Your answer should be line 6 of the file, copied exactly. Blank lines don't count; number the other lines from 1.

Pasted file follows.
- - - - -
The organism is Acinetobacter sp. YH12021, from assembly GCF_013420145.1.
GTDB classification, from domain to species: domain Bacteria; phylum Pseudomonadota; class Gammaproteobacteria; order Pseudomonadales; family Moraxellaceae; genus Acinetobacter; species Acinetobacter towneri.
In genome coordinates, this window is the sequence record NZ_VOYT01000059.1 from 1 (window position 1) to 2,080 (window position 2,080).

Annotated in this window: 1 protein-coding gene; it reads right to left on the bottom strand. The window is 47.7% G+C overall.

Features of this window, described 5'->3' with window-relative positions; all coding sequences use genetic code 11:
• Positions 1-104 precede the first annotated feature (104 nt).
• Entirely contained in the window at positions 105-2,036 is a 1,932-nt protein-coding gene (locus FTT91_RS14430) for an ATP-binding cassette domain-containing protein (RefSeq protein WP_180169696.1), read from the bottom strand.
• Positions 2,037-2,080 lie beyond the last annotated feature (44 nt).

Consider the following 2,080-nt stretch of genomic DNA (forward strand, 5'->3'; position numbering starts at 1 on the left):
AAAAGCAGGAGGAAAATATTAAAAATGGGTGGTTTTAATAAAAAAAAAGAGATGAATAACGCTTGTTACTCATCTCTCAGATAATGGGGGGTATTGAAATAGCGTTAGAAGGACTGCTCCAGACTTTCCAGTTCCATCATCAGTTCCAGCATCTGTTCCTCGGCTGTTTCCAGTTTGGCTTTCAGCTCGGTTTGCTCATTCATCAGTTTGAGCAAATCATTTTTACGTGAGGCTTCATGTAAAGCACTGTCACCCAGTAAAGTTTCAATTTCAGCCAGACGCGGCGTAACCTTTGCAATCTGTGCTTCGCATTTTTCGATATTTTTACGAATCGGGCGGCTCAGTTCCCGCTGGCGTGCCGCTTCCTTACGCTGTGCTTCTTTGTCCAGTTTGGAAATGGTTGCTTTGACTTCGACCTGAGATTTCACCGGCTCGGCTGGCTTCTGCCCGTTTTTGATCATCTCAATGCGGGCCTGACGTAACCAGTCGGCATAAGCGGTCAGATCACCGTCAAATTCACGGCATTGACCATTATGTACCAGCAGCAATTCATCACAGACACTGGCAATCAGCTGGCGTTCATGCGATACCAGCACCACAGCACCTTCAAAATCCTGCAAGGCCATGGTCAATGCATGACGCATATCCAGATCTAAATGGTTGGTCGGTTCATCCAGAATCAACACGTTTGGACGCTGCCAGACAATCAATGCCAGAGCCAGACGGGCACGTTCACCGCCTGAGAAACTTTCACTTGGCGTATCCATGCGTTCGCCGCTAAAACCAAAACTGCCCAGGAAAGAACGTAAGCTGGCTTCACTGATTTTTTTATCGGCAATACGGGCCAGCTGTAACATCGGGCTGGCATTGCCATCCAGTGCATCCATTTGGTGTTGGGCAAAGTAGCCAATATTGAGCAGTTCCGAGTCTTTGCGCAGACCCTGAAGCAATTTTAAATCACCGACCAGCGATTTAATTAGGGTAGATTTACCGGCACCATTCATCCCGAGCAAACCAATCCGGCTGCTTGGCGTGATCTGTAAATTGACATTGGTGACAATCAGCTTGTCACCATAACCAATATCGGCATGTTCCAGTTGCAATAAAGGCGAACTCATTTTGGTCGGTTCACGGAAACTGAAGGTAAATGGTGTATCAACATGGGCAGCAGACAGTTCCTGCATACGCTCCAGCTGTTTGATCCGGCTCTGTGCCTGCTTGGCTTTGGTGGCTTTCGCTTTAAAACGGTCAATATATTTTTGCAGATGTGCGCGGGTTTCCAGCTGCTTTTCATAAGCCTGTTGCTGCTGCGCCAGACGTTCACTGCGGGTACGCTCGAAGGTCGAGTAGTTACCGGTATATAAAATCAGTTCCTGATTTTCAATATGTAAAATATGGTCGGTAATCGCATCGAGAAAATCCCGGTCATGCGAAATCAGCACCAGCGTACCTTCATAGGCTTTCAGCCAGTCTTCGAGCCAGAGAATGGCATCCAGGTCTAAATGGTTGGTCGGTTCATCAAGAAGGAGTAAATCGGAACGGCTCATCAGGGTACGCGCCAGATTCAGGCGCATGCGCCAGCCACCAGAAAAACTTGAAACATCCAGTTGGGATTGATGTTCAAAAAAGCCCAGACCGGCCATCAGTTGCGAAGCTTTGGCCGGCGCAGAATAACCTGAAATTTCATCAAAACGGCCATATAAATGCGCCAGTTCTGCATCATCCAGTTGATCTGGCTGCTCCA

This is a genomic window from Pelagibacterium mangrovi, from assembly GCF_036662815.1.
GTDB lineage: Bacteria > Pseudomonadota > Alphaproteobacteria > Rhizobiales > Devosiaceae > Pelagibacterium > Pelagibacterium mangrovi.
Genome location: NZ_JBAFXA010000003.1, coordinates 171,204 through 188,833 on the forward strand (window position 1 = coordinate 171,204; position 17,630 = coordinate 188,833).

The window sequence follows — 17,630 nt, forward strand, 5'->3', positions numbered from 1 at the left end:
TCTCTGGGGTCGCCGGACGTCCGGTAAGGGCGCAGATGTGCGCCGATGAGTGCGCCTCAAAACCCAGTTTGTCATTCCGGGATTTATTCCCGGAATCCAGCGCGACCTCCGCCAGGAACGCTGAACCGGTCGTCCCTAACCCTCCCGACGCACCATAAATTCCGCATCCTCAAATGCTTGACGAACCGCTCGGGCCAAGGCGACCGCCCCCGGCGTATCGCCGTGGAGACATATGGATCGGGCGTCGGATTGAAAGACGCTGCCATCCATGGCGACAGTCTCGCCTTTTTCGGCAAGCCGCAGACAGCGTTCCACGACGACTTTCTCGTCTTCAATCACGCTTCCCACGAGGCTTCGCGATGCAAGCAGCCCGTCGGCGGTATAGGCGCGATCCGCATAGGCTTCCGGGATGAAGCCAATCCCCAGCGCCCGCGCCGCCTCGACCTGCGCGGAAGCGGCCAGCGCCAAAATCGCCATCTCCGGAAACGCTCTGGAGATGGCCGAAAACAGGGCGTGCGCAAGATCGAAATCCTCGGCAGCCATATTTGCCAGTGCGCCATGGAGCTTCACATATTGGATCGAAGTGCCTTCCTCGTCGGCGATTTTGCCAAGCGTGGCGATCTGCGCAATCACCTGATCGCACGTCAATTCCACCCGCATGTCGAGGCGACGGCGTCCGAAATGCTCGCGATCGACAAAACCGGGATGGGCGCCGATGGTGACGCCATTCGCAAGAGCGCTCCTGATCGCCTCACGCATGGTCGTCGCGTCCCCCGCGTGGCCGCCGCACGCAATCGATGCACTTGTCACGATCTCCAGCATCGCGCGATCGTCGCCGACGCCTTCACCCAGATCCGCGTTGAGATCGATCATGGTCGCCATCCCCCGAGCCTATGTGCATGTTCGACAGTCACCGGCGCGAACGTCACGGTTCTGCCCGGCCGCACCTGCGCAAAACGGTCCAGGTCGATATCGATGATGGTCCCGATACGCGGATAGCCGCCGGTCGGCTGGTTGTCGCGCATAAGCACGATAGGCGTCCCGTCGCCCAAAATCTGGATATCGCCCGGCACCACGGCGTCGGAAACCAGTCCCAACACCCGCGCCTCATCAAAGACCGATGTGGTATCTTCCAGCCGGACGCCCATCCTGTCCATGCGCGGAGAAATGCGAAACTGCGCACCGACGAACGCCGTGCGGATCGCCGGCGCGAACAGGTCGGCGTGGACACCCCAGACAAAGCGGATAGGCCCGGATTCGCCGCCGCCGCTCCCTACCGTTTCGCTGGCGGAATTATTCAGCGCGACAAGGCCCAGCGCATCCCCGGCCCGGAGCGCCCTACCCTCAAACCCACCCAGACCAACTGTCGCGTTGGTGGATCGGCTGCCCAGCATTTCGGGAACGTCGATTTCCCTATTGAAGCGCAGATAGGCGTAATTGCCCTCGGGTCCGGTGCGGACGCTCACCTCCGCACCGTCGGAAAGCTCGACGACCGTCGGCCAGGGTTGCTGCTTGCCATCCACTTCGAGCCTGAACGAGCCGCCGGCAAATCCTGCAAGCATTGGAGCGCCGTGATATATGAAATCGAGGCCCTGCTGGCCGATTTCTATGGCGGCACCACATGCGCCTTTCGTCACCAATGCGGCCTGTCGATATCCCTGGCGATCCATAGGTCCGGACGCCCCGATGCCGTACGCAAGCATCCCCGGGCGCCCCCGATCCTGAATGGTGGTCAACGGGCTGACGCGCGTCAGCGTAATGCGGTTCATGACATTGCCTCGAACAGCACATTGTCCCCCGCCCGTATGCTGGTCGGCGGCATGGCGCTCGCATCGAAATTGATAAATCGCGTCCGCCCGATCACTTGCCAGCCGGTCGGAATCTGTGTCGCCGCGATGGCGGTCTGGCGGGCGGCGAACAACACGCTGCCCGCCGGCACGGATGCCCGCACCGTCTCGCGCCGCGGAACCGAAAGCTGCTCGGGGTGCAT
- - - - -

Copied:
• Positions 1-104 precede the first annotated feature (104 nt).